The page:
This Program In a Box offers ideas on how State Energy Offices can utilize federal funding for residential energy code compliance field studies. This is a resource for creating a request for proposals, developing methodology, and implementing studies. Section 40511 of Infrastructure Investment and Jobs Act (IIJA) provides $225 million for competitive grants to implement energy codes.

Benefits for States that Conduct Energy Code Compliance Field Studies

  • Understanding what percentage of buildings are out of compliance can be used to improve training for building officials, home builders, home energy raters, and construction trades workers.
  • Studies enable State Energy Offices to determine the compliance rate, and specific compliance issues.
  • Up to date compliance data is valuable. It can serve as a basis to:
    • Target training.
    • Inform development of new codes and implementation decisions.
    • Promote building safety, efficiency and occupant health.
    • Design future workforce development programs.
  • A consistent methodology for conducting energy code field studies will improve data accuracy and reduce the amount of work needed to complete future studies and allow tracking over time.
  • Setting up a data tracking system will reduce the administrative burden for both the municipalities and the State Energy Office.

How Communities Benefit from State Energy Offices Conducting Energy Code Compliance Field Studies

  • Conducting a baseline of energy use and code compliance of a statistic sample of residential buildings allows communities to tailor training and outreach to improve compliance.
  • In this set-up, the State Energy Office provides resource-scarce communities expertise and financial support for designing and executing successful code studies.   

Examples Used to Develop This Program In a Box

Thank you to the team members at Southeast Energy Efficiency Alliance, Midwest Energy Efficiency Alliance, and the Department of Energy who generously shared their knowledge and experiences for this Energy Code Compliance Field Studies Program In a Box.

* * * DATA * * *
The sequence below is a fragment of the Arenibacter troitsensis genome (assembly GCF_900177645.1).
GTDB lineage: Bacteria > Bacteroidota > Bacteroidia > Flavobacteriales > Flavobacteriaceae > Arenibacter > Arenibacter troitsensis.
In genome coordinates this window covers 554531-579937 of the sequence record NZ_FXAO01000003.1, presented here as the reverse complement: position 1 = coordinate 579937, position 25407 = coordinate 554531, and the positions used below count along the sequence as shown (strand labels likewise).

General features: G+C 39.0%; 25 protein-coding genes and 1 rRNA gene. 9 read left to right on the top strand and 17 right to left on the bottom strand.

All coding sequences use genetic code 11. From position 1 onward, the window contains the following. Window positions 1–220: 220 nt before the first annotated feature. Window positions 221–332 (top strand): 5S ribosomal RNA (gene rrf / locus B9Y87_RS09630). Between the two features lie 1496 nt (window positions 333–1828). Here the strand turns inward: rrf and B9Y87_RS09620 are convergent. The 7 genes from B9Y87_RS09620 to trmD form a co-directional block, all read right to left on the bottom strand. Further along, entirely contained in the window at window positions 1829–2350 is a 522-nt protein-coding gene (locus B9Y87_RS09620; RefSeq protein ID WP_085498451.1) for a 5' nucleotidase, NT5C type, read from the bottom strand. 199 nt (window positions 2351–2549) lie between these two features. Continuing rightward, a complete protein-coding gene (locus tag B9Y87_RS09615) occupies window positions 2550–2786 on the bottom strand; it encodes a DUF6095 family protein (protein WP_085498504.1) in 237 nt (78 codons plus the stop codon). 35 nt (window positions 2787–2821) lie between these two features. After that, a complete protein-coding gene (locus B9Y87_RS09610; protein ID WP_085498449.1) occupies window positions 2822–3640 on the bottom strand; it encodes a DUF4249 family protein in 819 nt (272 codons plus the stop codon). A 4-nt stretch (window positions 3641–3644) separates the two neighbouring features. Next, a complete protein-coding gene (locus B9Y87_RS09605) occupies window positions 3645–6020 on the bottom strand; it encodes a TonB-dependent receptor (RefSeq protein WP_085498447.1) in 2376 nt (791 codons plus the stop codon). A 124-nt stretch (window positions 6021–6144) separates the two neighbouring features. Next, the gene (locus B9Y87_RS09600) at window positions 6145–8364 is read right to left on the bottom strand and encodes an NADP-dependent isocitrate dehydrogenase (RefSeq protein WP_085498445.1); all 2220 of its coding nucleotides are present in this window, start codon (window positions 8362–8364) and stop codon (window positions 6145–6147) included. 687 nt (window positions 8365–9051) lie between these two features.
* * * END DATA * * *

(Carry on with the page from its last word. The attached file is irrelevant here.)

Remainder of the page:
This Program In a Box draws on experiences from a multi-state study led by the Department of Energy (DOE) beginning in 2014 on energy code compliance. The study was a field-based way of evaluating challenges and opportunities with energy code compliance at the state level. Eight states participated: Alabama, Arkansas, Georgia, Kentucky, Maryland, North Carolina, Pennsylvania, and Texas. Additional states conducted studies based on the DOE methodology including Idaho, Illinois, Michigan, Montana, Nebraska, Oregon, Tennessee, Virginia, and West Virginia. Studies are underway in Arizona, Colorado, New Mexico, Nevada, and Utah. This study involved a baseline to evaluate typical energy use in single-family residential buildings. Following the baseline study, education and training and outreach opportunities were identified.

A second study was conducted to evaluate the change in energy use as a result of the education and training efforts.

See the state findings here:

Findings for Original Eight Participating States:Findings for States Conducting Studies Later Using DOE Methodology
Alabama Idaho
Arkansas Illinois
Georgia Michigan
Kentucky Missouri
Maryland Montana
North Carolina Nebraska
Pennsylvania Oregon
Texas Tennessee
West Virginia
StateStudy DateProject TeamFunding Provided by:
AlabamaMarch 2014-May 2014Institute for Market Transformation (IMT)

Alabama Department of Economic and Community Affairs (ADECA)

Institute for Building Technology and Safety

Calhoun Community College


Pacific Northwest National Laboratory (PNNL)
DOE Building Energy Codes Program
ArkansasMay 2015-October 2015Southeast Energy Efficiency Alliance (SEEA)

Advanced Energy

DOE Building Energy Codes Program
GeorgiaApril 2015-November 2015SEEA


DOE Building Energy Codes Program
KentuckyApril 2015-August 2015Midwest Energy Efficiency Alliance (MEEA)

Kentucky Department of Housing, Buildings and Construction (DHBC),

Kentucky Department for Energy Development and Independence (DEDI),

Kentucky Circuit Rider,


DOE Building Energy Codes Program
MarylandJanuary 2015-July 2015Maryland Energy Administration (MEA)

Newport Partners

Edge Energy

DOE Building Energy Codes Program
North CarolinaJanuary 2015-September 2015Appalachian State University Energy Center

The Market Edge, LLC

reNew Home

Above and Beyond Energy

MSA Marketing

DOE Building Energy Codes Program
PennsylvaniaOctober 2014-July 2015Performance Systems Development (PSD)

The Pennsylvania Department of Environmental Protection (DEP)

The Pennsylvania Department of Community and Economic Development (DCED)

The Pennsylvania Construction Codes Academy (PCCA)

The Pennsylvania Building Officials Conference (PENNBOC) and its local chapters


The Pennsylvania Association of Building Code Officials (PABCO)

Lancaster County Code Officials (LanCode)
The Pennsylvania Association of Code Officials (PACO)

The ICC Liberty Chapter of Philadelphia
DOE Building Energy Codes Program
TexasOctober 2014-October 2015National Association of State Energy Officials (NASEO)

South-central Partnership for Energy Efficiency as a Resource (SPEER)

DOE Building Energy Codes Program
IdahoJanuary 2018-June 2018Idaho’s circuit rider


The Northwest Energy Efficiency Associate (NEEA)

MontanaMay 2018-September 2018NEEA


OregonNovember 2019-Febraury 2020TRC


TennesseeSeptember 2017-July 2018SEEA


DOE Building Energy Codes Program
VirginiaAugust 2017-May 2018SEEA


Conway Energy

GCI Energy Consultants

Think Little

Ecovative Energy

Wheat Energy
DOE Building Energy Codes Program